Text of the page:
To everyone who found time to join my session at Adobe Summit 2014 on Adobe Analytics tips and tricks: Thank you! I had a great time preparing and presenting, and hopefully you found the content engaging and instructive. For those who did not get a chance to grab the handout after the session, it is now available for you to download. (I apologize for the file size, which is about 65 MB, the cost of high resolution. I tried to get it down as low as I could.)

In the remainder of this post, I am going to share the nine tips that made up the bulk of my session, similar to what is provided in the handout but with a bit more detail. Please share this post, in addition to the handout, with any of your colleagues who didn’t get a chance to attend my session.

Tip #10: Classification Rule Builder

One of the topics that generated more interested than expected as part of this tip was regular expressions. The best way to build flexible rules to add metadata to your tracking codes, product SKUs, article IDs, etc. is using regex. If you’re like me, you’ve tried a few times to master regular expressions, and failed each time. I still haven’t really mastered them, but the Rule Builder makes it much easier to piece together the matches you need by offering a great set of examples which you can copy and use without leaving the tool.

  • Key Takeaway: Classifications make it easier for you and your colleagues to interpret and segment your data by adding metadata; Rule Builder makes it easy to add the metadata automatically, as data is collected. Use Excel for spreadsheets, not as much for building classification files!
  • Best Practice: Use sub-classifications as additional lookups to populate meta data another level deep. For each classification that has sub-classifications, upload a smaller Excel file, which serves as VLOOKUP file for the classification engine.
  • Documentation Keyword: classification rule builder
  • Additional content: Brian Au (blog post) and Matt Freestone (part 1, part 2, part 3, and part 4)

Tip #9: Real-Time Reporting

Session attendees were treated to a photo of Wild Bill, the Utah State University basketball superfan, donning a hula outfit in an attempt to distract an opposing free throw shooter. Yes, real-time analytics can be a distraction if used inappropriately. However, there absolutely are valid use cases for real-time data that apply across multiple verticals and business models. What I shared in the session was just one of those that comes up again and again as I talk to customers all over the world: I need to know immediately when there is a problem on my site.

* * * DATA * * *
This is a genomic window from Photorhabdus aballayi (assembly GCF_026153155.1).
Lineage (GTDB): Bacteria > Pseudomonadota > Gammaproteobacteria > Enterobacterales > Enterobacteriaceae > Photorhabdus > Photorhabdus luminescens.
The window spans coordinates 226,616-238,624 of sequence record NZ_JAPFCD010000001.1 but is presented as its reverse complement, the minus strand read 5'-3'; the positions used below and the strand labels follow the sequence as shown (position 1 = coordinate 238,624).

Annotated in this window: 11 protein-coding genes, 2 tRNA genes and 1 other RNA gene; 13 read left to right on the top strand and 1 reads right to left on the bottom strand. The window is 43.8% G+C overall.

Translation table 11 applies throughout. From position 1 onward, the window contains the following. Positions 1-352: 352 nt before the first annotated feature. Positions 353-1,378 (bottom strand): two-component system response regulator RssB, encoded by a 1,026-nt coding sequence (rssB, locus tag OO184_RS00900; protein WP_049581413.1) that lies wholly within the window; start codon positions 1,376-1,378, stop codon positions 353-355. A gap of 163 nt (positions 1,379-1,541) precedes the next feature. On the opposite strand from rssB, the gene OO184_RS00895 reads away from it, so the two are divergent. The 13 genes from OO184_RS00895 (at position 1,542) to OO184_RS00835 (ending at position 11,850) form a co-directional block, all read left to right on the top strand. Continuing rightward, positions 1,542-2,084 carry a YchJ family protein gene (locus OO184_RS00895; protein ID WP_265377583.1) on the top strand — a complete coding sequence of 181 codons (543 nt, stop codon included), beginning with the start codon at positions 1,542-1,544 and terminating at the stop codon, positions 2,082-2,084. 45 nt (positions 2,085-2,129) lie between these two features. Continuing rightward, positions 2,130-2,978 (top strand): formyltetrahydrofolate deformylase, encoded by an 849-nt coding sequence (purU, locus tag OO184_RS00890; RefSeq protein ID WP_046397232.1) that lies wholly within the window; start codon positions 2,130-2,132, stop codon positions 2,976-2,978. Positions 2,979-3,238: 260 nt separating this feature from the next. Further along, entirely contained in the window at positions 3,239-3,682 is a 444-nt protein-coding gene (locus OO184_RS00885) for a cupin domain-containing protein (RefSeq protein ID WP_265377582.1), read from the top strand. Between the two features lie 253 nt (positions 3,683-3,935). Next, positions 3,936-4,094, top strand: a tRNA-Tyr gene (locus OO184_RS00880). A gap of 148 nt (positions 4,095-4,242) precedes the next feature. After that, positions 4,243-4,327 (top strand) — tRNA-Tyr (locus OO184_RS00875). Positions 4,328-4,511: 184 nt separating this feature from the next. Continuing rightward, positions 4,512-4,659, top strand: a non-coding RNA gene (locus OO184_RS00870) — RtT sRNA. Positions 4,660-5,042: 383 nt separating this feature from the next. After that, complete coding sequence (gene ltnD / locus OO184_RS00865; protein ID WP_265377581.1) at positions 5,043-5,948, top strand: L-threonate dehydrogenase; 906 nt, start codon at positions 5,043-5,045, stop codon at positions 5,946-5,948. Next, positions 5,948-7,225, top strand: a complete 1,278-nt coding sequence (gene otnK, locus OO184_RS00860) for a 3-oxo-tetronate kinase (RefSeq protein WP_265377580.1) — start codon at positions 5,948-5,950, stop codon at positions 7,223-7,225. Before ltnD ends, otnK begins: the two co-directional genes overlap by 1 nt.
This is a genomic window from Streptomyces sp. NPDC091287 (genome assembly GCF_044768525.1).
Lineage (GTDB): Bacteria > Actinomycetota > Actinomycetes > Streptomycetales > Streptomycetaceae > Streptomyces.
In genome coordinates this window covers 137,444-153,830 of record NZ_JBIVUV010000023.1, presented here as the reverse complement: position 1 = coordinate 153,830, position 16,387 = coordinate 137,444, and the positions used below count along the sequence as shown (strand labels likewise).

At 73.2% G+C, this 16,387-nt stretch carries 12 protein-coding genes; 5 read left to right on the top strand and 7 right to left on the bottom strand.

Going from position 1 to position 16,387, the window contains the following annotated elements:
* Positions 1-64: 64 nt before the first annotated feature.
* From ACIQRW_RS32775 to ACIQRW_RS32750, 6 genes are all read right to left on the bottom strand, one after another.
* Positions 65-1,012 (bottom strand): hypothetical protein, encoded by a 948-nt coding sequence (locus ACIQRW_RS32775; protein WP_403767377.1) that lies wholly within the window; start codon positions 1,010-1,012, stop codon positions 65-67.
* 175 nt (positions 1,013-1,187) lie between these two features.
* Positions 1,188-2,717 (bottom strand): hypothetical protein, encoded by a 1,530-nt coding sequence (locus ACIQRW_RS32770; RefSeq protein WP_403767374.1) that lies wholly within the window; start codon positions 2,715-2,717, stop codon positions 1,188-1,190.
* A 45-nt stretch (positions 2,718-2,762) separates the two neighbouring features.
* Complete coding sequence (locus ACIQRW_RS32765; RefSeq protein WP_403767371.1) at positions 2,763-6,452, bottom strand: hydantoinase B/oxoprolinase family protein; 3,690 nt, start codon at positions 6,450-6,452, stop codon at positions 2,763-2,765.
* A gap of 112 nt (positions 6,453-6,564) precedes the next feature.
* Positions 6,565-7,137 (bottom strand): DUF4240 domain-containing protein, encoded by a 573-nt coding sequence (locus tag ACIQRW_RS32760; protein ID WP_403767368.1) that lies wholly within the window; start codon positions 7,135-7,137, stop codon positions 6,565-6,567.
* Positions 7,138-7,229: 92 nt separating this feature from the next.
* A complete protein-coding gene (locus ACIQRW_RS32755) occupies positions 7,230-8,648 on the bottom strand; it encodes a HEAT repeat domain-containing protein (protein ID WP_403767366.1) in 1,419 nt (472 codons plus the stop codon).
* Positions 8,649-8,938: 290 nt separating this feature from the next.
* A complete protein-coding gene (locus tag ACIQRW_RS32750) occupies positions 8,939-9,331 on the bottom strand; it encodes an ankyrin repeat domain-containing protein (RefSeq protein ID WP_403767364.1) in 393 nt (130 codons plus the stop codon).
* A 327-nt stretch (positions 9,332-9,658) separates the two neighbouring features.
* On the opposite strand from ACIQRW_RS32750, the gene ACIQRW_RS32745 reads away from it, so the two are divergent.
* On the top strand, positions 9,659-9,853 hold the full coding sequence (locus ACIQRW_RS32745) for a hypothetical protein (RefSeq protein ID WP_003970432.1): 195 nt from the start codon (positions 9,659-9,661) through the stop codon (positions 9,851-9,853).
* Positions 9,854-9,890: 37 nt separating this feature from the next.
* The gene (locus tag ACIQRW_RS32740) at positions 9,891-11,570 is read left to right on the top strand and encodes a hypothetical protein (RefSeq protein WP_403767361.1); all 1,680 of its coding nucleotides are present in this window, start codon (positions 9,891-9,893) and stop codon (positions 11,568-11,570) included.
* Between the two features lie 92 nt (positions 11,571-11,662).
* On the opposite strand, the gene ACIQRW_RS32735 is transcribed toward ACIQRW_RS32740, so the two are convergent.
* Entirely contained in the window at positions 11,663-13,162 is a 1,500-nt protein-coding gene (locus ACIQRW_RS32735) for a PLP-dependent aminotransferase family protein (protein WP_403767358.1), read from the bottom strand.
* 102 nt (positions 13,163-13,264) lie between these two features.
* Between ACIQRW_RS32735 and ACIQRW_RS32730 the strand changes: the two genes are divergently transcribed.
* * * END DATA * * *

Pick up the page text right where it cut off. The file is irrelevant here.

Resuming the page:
• Key Takeaway: Real-time data can enhance your digital marketing operations by providing insight into what content or products are resonating right now, but also what isn’t working at all—what might be broken or offline.
  • Best Practice: To start, set up error reporting in real-time, and make this data available to teams that can take action on errors if/when they occur on your site. Adobe Dynamic Tag Management or another TMS can make it easy to capture this and other relevant data in a prop for use in the real-time report.
  • Documentation Keyword: real-time report
  • Additional content: Me (blog post) and J.D. Nyland (blog post 1, blog post 2)

Tip #8: Tableau Integration

It was nice to see our friends at Tableau do a blog post (see link below) on this integration during Summit. We know that many of you have been exporting data from Adobe Analytics and importing it into Tableau, but this has always been painful because Tableau doesn’t natively understand which fields coming out of Adobe Analytics are dimensions, which are metrics, and which are time ranges. The result is that you’ve had to do a lot of manual work to prep your data for import. This integration aims to solve that problem.

  • Key Takeaway: Tableau is a popular dashboarding and data visualization tool, and Adobe Analytics is a key component of your marketing data. It is very easy to create Tableau exports out of Adobe Analytics.
  • Best Practice: Use Data Warehouse to create Tableau exports for consumption by your Tableau instance. Click “Advanced Delivery Options” in Data Warehouse to select Tableau Export. Then set up Tableau Server for automated import using cmdtab.
  • Documentation Keyword: tableau
  • Additional content: Tableau Software (blog post).

Tip #7: Simplified Left Nav

This one is all about helping your colleagues self-serve with data more effectively. With a single click, you can turn the existing left-hand navigation menu—which is usually 10-15 items long, depending on which features you have enabled—into a streamlined six-item navigation; additionally, the groupings of reports are based on the way that users typically ask questions of data, rather than the traditional grouping by the underlying variable type.

  • Key Takeaway: Adobe Analytics gives you a ton of critical data, which is great—but which can make navigating the reports confusing for less-experienced users. The simplified menus allow your users to find the data they need far more quickly and easily.
  • Best Practice: Select the simplified menu, then make edits to customize the simplified, streamlined menu to your needs. Go to Edit Settings > General > Customize Menus, then click “Restore Simplified.” Once the setting has been applied, you can make additional edits customized to your business needs.
  • Documentation Keyword: simplified menu

Tip #6: Admin Console improvements

Participation, Pathing, Merchandising eVars, geoSegmentation, Event Serialization, Hiding report suites from the drop-down menu, and more. This one is a win for everybody. It frees you up to spend less time on the phone with ClientCare or your account team. It frees ClientCare and your account team up to provide higher-value interactions.